Sunday, November 4, 2007

Dust Aerosol: Spherical Vs Non-Spherical

In most climate and radiative transfer models, optical properties of aerosols are modeled using spherical shape assumptions. This assumption is based on sound scientific reasoning. All liquid aerosols have spherical shape because of surface tension. Solid aerosols, which are water soluble also eventually absorbs water vapor from atmosphere and transform themselves into spherical shape.

However, dust aerosols are neither liquid nor water soluble. Soot aerosols also fall in this category. Hence, they may not necessarily have spherical shape. This requires that we should examine the validity of spherical shape assumption, particularly for these two types of aerosols. There are two aspects to look at for importance of spherical shape assumption. One is relative magnitude of non-spherical aerosol number concentration. If there are not quite large number of non-spherical particles in the atmosphere, then we need not worry about it. Li and Osada (2007) have shown using model study that dust particles are essentially spherical when away from source regions, this is due to preferential settling of non-spherical dust particles. (See our earlier blog). This kind of studies are relatively few and recent. We can expect to see in future their modeling results being compared with observations of Saharan dust transport over Atlantic ocean.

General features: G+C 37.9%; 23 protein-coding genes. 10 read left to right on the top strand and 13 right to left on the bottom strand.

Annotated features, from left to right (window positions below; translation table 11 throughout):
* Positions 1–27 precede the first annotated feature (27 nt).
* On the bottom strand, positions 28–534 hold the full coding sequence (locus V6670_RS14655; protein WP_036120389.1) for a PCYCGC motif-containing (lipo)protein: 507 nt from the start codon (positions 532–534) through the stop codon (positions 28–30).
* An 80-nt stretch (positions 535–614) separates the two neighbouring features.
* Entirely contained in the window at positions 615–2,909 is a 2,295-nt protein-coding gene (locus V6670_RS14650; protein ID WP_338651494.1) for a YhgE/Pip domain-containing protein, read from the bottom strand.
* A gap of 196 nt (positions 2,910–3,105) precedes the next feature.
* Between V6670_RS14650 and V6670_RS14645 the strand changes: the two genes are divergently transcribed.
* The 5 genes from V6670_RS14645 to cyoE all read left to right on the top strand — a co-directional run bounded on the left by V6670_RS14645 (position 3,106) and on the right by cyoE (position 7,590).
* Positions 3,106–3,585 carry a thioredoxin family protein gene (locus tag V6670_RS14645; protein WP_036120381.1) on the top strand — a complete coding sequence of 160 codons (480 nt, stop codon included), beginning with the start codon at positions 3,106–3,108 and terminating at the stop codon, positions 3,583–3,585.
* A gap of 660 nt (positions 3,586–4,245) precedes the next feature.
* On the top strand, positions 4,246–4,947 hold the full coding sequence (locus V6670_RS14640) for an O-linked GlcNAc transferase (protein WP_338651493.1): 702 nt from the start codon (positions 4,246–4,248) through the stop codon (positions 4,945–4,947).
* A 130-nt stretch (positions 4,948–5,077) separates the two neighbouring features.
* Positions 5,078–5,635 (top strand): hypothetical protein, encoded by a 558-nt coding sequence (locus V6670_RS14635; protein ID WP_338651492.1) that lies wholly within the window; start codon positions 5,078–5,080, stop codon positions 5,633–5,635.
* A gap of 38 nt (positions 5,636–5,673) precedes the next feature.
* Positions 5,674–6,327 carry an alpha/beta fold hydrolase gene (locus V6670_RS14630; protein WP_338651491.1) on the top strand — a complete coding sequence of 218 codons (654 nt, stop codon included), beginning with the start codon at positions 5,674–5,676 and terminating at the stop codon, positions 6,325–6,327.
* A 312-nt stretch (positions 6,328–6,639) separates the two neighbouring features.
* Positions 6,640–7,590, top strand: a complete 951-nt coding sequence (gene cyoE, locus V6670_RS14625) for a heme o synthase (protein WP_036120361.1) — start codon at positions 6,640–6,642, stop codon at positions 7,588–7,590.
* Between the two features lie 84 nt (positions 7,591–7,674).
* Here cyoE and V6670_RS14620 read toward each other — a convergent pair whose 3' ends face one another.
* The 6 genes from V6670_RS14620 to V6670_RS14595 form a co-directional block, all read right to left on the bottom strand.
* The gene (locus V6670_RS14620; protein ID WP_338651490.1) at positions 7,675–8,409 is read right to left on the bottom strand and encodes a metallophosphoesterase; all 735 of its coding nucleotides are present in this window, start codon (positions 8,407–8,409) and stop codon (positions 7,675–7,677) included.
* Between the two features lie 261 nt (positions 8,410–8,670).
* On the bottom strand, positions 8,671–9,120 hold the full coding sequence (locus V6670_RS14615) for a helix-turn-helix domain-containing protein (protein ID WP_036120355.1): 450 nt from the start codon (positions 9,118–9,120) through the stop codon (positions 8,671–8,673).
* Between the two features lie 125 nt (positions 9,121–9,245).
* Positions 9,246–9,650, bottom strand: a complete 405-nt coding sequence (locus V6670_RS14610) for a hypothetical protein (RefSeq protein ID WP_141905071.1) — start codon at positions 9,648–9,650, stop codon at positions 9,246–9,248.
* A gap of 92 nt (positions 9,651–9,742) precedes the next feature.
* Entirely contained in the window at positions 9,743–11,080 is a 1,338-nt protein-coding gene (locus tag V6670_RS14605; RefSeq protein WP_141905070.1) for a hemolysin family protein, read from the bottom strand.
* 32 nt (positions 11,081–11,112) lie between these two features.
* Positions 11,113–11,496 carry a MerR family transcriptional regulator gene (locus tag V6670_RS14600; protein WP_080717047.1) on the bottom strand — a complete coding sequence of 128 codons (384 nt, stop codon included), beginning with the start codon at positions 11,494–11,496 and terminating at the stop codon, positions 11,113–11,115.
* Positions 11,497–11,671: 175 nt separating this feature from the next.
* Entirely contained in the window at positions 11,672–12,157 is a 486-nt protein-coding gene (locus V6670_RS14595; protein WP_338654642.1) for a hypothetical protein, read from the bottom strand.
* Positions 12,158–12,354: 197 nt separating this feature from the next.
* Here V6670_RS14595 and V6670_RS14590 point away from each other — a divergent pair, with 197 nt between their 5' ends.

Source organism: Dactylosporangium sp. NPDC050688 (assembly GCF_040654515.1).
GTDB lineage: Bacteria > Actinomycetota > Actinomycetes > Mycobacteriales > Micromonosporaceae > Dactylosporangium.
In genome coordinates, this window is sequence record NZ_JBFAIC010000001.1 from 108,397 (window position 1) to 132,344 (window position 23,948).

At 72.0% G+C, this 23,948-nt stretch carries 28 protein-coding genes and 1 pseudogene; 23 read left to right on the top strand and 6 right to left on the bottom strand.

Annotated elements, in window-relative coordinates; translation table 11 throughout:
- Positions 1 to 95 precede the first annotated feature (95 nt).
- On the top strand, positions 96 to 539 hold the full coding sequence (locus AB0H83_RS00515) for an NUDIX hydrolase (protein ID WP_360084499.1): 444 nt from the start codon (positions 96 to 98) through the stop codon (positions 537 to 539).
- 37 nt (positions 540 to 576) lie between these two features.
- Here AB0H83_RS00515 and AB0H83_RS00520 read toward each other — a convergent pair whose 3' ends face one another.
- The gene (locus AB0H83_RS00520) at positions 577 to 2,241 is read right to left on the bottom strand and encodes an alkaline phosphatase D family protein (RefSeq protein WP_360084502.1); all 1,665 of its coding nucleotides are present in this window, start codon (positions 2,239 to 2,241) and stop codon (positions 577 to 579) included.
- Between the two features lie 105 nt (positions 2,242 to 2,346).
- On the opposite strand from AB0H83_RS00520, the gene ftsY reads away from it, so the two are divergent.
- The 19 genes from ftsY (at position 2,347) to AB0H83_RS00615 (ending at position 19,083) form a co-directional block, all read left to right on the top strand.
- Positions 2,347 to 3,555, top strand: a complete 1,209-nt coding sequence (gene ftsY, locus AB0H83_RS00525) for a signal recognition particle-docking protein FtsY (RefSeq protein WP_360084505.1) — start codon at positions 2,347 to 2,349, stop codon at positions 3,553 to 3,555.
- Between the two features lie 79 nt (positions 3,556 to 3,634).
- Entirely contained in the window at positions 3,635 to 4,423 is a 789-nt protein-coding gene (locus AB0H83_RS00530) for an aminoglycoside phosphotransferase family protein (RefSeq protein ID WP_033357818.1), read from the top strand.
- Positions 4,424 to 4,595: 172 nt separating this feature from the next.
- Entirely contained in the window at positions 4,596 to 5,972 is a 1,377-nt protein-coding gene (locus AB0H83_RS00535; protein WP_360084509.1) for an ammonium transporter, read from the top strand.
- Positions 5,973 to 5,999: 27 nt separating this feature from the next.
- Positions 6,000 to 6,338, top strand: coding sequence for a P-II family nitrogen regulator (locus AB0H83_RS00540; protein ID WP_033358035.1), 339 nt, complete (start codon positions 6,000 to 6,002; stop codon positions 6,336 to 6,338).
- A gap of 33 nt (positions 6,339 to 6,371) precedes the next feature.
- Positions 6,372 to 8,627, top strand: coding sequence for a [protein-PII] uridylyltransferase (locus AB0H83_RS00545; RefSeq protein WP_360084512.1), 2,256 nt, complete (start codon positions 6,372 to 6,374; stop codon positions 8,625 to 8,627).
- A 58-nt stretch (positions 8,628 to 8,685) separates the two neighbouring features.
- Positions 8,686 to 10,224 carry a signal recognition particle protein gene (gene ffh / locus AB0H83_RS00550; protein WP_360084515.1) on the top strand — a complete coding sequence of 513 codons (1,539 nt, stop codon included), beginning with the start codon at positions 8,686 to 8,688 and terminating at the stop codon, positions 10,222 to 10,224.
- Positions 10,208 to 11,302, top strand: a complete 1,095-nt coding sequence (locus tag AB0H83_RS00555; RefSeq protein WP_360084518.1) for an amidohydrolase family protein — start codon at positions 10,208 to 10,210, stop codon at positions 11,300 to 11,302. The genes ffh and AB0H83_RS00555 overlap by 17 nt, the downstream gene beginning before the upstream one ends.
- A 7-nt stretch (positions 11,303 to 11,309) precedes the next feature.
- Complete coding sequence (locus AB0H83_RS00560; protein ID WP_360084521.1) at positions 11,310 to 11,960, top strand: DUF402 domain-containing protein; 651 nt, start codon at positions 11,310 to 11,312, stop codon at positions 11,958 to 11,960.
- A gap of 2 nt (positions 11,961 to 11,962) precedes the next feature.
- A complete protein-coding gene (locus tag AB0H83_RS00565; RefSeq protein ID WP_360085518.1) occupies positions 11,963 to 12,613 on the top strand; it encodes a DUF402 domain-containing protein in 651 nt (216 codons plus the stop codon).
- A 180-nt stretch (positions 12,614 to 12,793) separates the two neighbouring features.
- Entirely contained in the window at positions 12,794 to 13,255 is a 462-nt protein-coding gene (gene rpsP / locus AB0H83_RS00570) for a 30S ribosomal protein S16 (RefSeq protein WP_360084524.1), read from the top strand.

Second aspect is effect of non-sphericity on optical properties. It is believed that when non-spherical particle are randomly oriented, their overall impact can be modeled by assuming them spherical with some kind of equivalent effective radius. Though this assumption appears correct intuitively, not extensively validated. Recently, I come across an article by Yang et al. (2007), who have compared optical properties of aerosols for spherical and non-spherical (spheroid) shape assumptions. They have shown that the non-sphericity has negligible impact on optical properties in long-wave (terrestrial) spectrum. However quite a large effect can be seen in short wave (solar) spectrum.

Figure (12) of Yang et al. (2007) show the effect of spherical and spheroidal shape assumption on estimates of brightness temperature and top of the atmosphere reflectivity. The black curves represent clear sky condition, blue curves dust particle with spherical shape and red curves represent dust particle of spheroid shape (aspect ratio 1.7). When used spheroidal shape assumption to calculate top of the atmosphere reflectance, quite a large difference can be seen in shortwave (~30% difference at 500 nm)


  1. Li, J. and K. Osada (2007, September). Preferential settling of elongated mineral dust particles in the atmosphere. Geophysical Research Letters 34, L17807+.
  2. Yang, P., Q. Feng, G. Hong, G. W. Kattawar, W. J. Wiscombe, M. I. Mishchenko, O. Dubovik, I. Laszlo, and I. N. Sokolik (2007, October). Modeling of the scattering and radiative properties of nonspherical dust-like aerosols. Journal of Aerosol Science 38 (10), 995-1014.

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